And if self-love is the fruitful mother of all our passions, then sensuality is surely her eldest son. Indeed, so shallow are we, and so shallow are our words, that when we speak of sinful passion most men instantly think of sensuality. There are so many seductive things that appeal to our appetites, and our appetites are so easily awakened, and are so imperious when they are awakened, that when passion is spoken about, few men think of the soul, all men think instantly of the body. And no wonder. For, stupid and besotted as we are, we must all at some time of our life have felt the bondage and degradation of the senses. Passion in the Interpreter's House had soon nothing left but rags. And in this house to-night there are many men whose consciences and hearts and characters are all in such rags from sensual sin, that when the Scriptures speak of uncleanness, or rags, or corruption, their thoughts flee at once to sensual sin and its conscience-rending results. Cease from sensuality, said Cicero, for if once you give your minds up to sensuality, you will never be able to think of anything else.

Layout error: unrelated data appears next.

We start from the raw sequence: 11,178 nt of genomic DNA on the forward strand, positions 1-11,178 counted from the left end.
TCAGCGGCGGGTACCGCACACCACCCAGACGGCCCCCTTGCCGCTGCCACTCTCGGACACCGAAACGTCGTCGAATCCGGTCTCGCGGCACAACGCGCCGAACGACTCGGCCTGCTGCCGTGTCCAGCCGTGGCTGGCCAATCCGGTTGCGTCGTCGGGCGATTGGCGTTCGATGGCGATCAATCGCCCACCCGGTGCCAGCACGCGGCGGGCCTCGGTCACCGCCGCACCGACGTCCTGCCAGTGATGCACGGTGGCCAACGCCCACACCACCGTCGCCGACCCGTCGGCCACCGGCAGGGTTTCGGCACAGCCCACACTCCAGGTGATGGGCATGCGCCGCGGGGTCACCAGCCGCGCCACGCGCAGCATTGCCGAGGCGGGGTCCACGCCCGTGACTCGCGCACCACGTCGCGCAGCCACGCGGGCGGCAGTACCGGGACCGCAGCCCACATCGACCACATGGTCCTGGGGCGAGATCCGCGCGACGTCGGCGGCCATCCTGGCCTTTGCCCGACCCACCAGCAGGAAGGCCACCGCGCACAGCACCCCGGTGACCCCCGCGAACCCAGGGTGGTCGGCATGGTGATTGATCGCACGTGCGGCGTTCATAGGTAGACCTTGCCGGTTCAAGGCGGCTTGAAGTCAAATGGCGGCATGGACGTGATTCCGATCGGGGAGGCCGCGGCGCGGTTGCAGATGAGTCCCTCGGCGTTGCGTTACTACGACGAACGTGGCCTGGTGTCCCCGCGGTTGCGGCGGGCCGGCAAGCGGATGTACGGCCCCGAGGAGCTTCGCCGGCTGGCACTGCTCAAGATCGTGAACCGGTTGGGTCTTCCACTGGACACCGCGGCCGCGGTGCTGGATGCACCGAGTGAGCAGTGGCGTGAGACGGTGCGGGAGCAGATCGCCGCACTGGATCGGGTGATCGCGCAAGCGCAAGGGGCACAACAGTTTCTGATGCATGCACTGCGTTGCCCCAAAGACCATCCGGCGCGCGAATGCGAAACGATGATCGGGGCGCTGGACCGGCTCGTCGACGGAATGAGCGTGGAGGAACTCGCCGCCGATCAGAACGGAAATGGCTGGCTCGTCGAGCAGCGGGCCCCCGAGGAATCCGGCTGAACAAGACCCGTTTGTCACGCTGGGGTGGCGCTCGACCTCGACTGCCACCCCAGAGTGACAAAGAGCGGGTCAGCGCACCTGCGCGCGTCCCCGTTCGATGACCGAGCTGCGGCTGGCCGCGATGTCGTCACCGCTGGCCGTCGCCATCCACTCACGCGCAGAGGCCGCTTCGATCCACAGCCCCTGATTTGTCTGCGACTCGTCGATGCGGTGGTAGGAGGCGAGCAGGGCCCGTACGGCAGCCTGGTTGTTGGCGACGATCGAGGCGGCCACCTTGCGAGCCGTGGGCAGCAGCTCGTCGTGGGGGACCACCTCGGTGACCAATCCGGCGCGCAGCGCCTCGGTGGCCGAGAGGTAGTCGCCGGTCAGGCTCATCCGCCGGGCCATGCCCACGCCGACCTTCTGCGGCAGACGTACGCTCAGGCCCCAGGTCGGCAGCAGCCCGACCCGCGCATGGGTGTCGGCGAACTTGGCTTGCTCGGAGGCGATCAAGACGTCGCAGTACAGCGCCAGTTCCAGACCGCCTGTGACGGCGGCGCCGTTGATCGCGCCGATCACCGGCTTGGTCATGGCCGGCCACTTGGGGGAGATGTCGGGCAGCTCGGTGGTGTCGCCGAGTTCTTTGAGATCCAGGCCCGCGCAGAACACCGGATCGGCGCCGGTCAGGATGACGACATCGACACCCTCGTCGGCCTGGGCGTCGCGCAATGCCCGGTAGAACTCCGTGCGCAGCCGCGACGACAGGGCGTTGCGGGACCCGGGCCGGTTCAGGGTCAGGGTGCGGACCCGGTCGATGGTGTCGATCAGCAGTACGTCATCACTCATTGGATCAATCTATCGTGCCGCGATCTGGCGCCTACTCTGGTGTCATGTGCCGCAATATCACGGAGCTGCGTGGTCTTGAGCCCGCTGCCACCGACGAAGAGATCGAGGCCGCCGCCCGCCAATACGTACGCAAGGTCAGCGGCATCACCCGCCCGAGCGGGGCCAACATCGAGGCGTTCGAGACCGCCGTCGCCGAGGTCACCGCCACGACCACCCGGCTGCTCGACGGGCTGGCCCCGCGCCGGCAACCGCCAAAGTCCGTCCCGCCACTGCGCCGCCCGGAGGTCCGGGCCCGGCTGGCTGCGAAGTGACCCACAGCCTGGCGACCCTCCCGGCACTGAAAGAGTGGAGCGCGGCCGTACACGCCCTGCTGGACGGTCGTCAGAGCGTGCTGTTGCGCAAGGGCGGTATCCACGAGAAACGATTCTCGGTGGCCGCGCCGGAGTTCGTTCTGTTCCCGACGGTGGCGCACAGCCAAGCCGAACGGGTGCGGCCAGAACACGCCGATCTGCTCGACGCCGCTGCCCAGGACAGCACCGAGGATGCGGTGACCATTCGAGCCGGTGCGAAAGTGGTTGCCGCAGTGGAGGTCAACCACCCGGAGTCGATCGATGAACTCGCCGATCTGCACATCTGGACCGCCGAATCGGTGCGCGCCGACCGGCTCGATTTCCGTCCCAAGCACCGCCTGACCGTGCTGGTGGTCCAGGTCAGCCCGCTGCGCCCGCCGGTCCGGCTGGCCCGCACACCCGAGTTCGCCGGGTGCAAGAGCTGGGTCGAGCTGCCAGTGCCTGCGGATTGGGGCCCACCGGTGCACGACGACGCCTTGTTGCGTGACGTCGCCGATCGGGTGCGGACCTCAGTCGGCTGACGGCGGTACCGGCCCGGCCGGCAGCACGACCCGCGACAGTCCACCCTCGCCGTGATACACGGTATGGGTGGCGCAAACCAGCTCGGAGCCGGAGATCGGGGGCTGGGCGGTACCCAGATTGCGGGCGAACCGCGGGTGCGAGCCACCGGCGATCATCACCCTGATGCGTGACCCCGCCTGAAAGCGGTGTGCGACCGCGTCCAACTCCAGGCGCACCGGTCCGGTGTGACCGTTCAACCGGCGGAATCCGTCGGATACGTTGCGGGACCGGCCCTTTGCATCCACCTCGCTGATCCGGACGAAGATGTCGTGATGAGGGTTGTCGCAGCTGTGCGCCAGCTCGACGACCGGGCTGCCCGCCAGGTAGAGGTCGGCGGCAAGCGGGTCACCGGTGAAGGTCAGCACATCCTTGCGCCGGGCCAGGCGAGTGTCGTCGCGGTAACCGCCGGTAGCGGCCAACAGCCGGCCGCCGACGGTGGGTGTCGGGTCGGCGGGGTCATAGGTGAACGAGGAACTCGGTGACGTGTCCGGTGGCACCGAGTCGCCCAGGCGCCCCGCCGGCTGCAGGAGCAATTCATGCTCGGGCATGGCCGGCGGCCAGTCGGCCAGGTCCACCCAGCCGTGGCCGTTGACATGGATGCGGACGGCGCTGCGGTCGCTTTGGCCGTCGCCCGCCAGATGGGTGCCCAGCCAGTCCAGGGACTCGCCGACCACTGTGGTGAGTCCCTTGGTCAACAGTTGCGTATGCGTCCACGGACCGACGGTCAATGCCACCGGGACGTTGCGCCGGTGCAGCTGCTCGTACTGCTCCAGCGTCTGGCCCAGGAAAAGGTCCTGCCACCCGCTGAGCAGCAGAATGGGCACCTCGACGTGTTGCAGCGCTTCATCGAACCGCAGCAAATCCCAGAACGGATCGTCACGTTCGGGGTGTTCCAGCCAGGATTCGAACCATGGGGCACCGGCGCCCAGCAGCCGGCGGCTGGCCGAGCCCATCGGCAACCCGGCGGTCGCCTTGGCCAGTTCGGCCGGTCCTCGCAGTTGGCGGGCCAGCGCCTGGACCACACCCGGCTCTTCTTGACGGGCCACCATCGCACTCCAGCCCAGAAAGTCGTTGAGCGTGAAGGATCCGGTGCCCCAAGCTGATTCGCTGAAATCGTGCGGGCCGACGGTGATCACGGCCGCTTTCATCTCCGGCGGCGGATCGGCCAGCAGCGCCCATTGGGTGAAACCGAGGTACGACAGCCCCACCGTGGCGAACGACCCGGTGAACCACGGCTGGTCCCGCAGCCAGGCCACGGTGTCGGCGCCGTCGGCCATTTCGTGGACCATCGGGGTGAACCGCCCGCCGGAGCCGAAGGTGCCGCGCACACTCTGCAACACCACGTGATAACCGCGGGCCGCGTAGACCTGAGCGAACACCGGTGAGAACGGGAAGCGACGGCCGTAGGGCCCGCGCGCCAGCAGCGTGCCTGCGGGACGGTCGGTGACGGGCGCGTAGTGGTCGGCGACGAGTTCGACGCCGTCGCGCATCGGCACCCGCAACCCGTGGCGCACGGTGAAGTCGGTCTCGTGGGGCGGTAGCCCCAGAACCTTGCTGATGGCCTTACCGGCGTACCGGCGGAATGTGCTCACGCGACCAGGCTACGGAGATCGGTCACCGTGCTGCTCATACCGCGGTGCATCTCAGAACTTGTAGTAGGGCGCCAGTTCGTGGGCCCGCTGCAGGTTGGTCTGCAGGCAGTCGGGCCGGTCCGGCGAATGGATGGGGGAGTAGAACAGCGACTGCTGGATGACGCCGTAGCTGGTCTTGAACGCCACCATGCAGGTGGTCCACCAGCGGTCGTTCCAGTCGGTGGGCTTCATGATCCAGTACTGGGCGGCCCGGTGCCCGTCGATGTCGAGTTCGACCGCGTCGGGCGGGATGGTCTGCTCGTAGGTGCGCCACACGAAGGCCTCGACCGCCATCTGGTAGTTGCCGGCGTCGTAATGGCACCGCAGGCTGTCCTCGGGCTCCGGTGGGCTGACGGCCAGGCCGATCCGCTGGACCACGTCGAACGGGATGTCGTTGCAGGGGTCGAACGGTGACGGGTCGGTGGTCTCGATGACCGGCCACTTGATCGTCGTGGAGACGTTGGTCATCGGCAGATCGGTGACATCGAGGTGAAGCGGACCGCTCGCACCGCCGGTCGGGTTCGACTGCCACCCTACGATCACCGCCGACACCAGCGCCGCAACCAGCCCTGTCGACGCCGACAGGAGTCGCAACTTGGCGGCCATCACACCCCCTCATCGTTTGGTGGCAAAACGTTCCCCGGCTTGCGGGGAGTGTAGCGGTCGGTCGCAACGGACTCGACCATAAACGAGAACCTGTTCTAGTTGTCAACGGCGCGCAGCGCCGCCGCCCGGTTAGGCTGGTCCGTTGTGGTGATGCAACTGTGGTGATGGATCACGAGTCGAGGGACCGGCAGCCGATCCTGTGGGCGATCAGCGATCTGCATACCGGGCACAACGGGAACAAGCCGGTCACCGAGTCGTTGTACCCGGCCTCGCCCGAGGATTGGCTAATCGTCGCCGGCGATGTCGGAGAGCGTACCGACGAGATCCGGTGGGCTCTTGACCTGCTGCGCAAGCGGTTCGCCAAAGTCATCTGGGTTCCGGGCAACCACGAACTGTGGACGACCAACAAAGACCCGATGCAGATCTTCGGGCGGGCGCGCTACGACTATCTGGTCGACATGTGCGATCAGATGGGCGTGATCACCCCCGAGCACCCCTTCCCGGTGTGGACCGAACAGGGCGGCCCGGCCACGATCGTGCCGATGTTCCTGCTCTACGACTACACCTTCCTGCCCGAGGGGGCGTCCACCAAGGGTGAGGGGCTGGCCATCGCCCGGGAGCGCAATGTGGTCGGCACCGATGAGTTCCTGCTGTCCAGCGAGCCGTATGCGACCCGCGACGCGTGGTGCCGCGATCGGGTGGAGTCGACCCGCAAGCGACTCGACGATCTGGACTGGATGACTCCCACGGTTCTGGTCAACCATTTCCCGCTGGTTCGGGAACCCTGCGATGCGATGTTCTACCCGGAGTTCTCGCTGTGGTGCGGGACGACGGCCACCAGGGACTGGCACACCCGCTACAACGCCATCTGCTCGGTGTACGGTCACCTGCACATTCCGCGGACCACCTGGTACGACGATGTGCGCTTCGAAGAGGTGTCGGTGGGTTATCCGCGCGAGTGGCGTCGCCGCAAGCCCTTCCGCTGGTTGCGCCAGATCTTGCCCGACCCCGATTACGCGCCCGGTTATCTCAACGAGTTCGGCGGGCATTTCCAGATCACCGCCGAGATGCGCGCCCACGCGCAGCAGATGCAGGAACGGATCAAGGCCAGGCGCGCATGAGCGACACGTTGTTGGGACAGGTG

Ambition, emulation, and envy are the leading members of a whole prolific family of satanic passions in the human heart. Indeed, these passions, taken along with their kindred passions of hatred and ill-will, are, in our Lord's words, the very lusts of the devil himself. The Jews hated our Lord the more for what He said about these detestable passions, but His own disciples love Him only the more that He so well knows the evil affections of their hearts, and so well describes and denounces them. Anybody can denounce sensual sin, and everybody will understand and approve. But spiritual sin,--ambition and emulation and envy and ill-will--these things are more easy to denounce than they are to detect and describe, and more easy to detect and describe than they are to cast out. These sins seem rather to multiply and to strike a deeper root when you begin to cast them out. What an utterly and abominably evil passion is envy which is awakened not by bad things but by the best things! That another man's talents, attainments, praises, rewards should kindle it, and that the blame, the depreciation, the hurt that another man suffers should satisfy it,--what a piece of very hell must that be in the human heart! What more do we need than just a little envy in our hearts to make us prostrate penitents before God and man all our days? What more doctrine, argument, proof, authority, persuasion should a sane man need beyond a little envy in his heart at his best friend to make him an evangelical believer and an evangelical preacher? How, in the name of wonder, is it that men can be so ignorant of the plague of their own hearts as to remain indifferent, and, much more, hostile, to the gospel of love and holiness? Pride, also,--what a hateful and intolerable passion is that! How stone-blind to his own state must that sinner be whose heart is filled with pride, and how impossible it is for that man to make any real progress in any kind of truth or goodness! And resentment,--what a deep-seated, long-lived, and suicidal passion is that! How it hunts down him it hates, and how surely it shuts the door of salvation against him who harbours it! Forgive us our debts, the resentful man says in his prayer, as we forgive our debtors. And detraction,--how some men's ink-horns are filled with detraction for ink, and how it drops from their tongue like poison! At their every word a reputation dies. Life and all its opportunities of doing good and having good done to us is laid like a bag of treasure at our feet, but, like the prodigal son in the Interpreter's House, with all those passions raging in our own hearts at other men, and in other men's hearts at us, we have soon nothing left us but rags. God be thanked for every man here who sees and feels that he has nothing left him but rags; and, still more, thanks for all those who see and feel how, by their bad passions, sensual and spiritual, they have left on other people nothing but rags.